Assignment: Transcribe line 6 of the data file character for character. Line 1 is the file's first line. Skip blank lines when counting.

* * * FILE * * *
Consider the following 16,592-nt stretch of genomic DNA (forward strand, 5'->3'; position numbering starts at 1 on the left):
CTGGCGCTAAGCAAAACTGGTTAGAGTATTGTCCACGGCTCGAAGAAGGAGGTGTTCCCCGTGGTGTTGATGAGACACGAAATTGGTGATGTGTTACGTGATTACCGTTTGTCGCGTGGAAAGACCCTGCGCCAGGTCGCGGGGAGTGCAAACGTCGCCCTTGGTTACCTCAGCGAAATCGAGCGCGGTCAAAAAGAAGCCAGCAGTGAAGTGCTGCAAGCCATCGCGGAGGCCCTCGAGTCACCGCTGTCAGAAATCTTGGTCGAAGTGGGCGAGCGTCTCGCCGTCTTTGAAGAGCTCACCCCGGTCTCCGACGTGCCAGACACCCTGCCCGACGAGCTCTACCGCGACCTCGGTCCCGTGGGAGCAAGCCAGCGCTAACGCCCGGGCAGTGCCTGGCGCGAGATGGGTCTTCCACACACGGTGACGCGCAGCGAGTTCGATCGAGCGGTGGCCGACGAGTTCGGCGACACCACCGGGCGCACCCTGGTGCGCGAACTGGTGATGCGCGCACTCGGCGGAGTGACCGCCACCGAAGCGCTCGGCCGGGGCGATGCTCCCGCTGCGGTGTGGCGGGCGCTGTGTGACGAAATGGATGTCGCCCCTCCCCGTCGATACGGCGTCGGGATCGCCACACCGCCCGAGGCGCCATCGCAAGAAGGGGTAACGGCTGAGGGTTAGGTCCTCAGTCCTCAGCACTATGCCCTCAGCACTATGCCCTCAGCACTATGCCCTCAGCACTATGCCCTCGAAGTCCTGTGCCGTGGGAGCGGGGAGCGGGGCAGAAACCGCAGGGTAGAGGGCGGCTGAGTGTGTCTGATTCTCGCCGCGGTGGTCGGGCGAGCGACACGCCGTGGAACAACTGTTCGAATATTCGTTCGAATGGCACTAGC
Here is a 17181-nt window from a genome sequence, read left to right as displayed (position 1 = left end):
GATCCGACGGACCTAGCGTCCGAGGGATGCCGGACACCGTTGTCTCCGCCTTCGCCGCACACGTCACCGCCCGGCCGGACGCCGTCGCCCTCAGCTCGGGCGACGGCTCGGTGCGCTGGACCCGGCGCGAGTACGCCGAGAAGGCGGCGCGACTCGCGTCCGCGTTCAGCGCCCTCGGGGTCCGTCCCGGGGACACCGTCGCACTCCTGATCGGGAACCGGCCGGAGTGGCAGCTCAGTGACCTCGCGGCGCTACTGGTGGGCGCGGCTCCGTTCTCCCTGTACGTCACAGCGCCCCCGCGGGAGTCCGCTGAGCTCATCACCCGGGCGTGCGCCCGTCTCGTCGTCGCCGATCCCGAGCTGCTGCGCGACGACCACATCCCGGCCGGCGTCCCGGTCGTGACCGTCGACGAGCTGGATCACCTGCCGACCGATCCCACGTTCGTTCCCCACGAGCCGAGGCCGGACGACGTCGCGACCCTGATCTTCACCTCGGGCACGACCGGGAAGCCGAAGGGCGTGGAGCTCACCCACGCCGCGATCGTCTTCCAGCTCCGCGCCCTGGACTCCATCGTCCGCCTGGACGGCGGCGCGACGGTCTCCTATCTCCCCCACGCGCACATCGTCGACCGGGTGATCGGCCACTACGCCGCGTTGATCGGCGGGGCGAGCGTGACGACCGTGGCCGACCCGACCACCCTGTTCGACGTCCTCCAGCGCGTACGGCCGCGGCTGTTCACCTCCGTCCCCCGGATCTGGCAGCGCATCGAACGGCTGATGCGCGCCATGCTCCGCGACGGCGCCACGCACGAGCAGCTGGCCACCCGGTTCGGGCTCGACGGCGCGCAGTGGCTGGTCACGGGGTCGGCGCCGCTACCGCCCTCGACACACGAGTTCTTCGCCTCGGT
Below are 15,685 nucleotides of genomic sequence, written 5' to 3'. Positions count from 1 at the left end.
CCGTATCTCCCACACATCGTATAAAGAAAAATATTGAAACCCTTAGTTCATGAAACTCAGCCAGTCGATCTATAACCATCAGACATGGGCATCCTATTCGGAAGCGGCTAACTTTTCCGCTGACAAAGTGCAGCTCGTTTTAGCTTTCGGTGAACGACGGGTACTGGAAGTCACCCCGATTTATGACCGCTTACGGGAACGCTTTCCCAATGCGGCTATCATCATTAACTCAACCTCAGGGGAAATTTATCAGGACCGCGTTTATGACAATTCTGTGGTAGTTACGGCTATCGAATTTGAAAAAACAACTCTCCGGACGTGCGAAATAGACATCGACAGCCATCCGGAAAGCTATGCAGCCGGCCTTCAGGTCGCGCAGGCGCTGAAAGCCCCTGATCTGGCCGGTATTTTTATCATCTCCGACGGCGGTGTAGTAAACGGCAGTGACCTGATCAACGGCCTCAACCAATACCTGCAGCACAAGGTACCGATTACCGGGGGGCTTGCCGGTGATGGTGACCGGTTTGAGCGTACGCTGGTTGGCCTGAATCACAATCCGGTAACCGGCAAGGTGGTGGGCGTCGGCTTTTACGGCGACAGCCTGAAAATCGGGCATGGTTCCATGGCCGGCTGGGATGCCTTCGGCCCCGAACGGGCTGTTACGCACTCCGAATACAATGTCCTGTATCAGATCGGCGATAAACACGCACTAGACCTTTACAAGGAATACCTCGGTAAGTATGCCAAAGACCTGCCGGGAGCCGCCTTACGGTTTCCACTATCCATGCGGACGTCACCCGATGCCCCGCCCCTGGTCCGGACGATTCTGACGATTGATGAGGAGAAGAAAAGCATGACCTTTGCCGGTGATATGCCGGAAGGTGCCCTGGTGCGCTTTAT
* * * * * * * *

CCGTATCTCCCACACATCGTATAAAGAAAAATATTGAAACCCTTAGTTCATGAAACTCAGCCAGTCGATCTATAACCATCAGACATGGGCATCCTATTCGGAAGCGGCTAACTTTTCCGCTGACAAAGTGCAGCTCGTTTTAGCTTTCGGTGAACGACGGGTACTGGAAGTCACCCCGATTTATGACCGCTTACGGGAACGCTTTCCCAATGCGGCTATCATCATTAACTCAACCTCAGGGGAAATTTATCAGGACCGCGTTTATGACAATTCTGTGGTAGTTACGGCTATCGAATTTGAAAAAACAACTCTCCGGACGTGCGAAATAGACATCGACAGCCATCCGGAAAGCTATGCAGCCGGCCTTCAGGTCGCGCAGGCGCTGAAAGCCCCTGATCTGGCCGGTATTTTTATCATCTCCGACGGCGGTGTAGTAAACGGCAGTGACCTGATCAACGGCCTCAACCAATACCTGCAGCACAAGGTACCGATTACCGGGGGGCTTGCCGGTGATGGTGACCGGTTTGAGCGTACGCTGGTTGGCCTGAATCACAATCCGGTAACCGGCAAGGTGGTGGGCGTCGGCTTTTACGGCGACAGCCTGAAAATCGGGCATGGTTCCATGGCCGGCTGGGATGCCTTCGGCCCCGAACGGGCTGTTACGCACTCCGAATACAATGTCCTGTATCAGATCGGCGATAAACACGCACTAGACCTTTACAAGGAATACCTCGGTAAGTATGCCAAAGACCTGCCGGGAGCCGCCTTACGGTTTCCACTATCCATGCGGACGTCACCCGATGCCCCGCCCCTGGTCCGGACGATTCTGACGATTGATGAGGAGAAGAAAAGCATGACCTTTGCCGGTGATATGCCGGAAGGTGCCCTGGTGCGCTTTAT